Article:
According to Gallup, in 2019, 1 in 4 Americans claimed that they, or a family member, delayed treatment for a serious medical condition due to the cost of healthcare. In the same year, taking into account those who delayed treatment for a less serious medical condition, 1 in 3 Americans delayed seeking medical care due to their financial constraints. Since then, the problem has only gotten significantly worse. The consequences of delaying medical care include deteriorating health conditions, later diagnoses, and earlier deaths. That this problem is occurring in the wealthiest nation on Earth is especially lamentable. The problem is perhaps worst in the state of Texas, which has the highest medically uninsured population in the entire country.
What it does
My project, EVRIHEALTH, seeks to solve this issue within the state of Texas. Under Texas law, all non-profit hospitals in the state are required to provide some free or discounted medical care to individuals unable to afford medical treatment or without health insurance. This free or discounted medical care is known as "charity care," and similar such programs exist across the country. However, this program is not largely unknown amongst the general public. As a result, the cost of healthcare still provides a significant barrier for many, especially for those of lower socioeconomic standing, from accessing medical care.
EVRIHEALTH helps solve this problem by allowing people to easily determine if they are eligible to receive charity care from the Texas Health hospital system by answering a few questions. After checking their eligibility, the program also allows users to complete a digital version of the financial assistance application directly from the site. Additionally, users can get estimates for the cost of their medical procedures at various Texas Health facilities across the state. Outside of these functions, EVRIHEALTH provides publicity for an important government program many don't take advantage of, resulting in unnecessary suffering and mortality.
How we built it
I built the application using flask and python. I used a series of HTML forms to get the user's input for their financial and other information needed to determine their eligibility for receiving financial assistance at a Texas Health hospital. Then, using a combination of python libraries, I created a pdf watermark containing the user's application data located at the corresponding locations on the application on the corresponding page and merged the watermark and the blank application into a new pdf file with a randomly generated file name stored in the browser session based on the time and the user's IP address. After the pdf has been displayed to the user where they are able to download it, the pdf file is deleted to remove the user's data and the session is cleared.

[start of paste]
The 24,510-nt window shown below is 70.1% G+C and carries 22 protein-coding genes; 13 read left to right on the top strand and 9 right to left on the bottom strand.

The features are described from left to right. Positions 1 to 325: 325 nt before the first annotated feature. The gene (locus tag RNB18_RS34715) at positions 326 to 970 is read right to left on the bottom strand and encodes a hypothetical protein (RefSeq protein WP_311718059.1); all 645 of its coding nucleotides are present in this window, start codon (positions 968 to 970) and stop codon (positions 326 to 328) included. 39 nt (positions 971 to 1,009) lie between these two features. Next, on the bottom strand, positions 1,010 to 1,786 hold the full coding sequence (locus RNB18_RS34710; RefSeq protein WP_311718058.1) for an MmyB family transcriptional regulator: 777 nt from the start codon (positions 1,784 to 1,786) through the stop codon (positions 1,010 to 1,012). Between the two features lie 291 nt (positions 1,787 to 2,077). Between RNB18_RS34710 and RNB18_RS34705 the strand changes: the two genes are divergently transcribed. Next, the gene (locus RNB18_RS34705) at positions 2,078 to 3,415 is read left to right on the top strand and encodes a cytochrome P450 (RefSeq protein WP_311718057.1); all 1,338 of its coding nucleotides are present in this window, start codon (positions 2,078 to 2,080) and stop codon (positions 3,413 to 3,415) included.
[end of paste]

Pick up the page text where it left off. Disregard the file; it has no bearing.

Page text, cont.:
I also used python to read in excel files containing the average costs of various medical procedures at each Texas Health hospital and store the relevant information so that it may be displayed to users. This allows users to get estimates for the cost of their medical procedures so that they can make educated decisions about their ability to afford medical treatment and qualify for financial assistance.
The entire project is being hosted using Heroku to allow users to access it.
Challenges we ran into
This project involved a lot of "first"s for me, meaning I ran into several challenges while completing it.
- This was my first time completing a hackathon on my own. This meant that I had to learn to handle every aspect of completing the final project.
- This was also my first time using flask to create a website. While I have experience programming in python, I had to learn how to use flask on the fly.
- This was also my first time attempting to deploy an application. I had to learn how to deploy my flask app to Heroku in order to have it accessible for judging. My first attempt to deploy the project used the Google Apps Engine; however, after a long time trying to get the app to run, I realized I had to switch to another service or else risk running out of time to finish my project. Therefore, I decided to try and use Heroku, which, after figuring out how to use it after not reading the documentation, I managed to get working.
Accomplishments that we're proud of
I am most proud that I managed to complete the entire project--design the front end, develop the back end, create graphics--completely on my own within the hackathon's time limit.
Technically, I'm most proud that I learned how to deploy an application to a cloud platform: Heroku. I didn't have any experience deploying applications to the web before and so am proud that I managed to learn how to do so on a tight schedule, especially since deploying apps to the web is a useful skill for future projects.
What we learned
- I taught myself how to deploy applications to cloud platforms.
- I taught myself how to write flask applications.
- I taught myself how to use HTML forms and create HTML buttons.
- I taught myself CSS styling.
What's next for EVRIHEALTH
After this hackathon, I plan to continue to develop EVRIHEALTH. Currently, EVRIHEALTH only has functionality for around three dozen hospitals across the state of Texas. There are more non-profit and public hospitals in Texas not covered by EVRIHEALTH. Therefore, I plan to add all the hospitals offering charity care in Texas. This will allow people to find more access to free and discounted medical care throughout the state. Since there are similar charity care programs across the United States, the application has significant room to expand beyond Texas. I plan to add the same eligibility checking and application completion functions for hospital systems in other states so that people of lower socioeconomic status everywhere in the United States have access to free and discounted healthcare.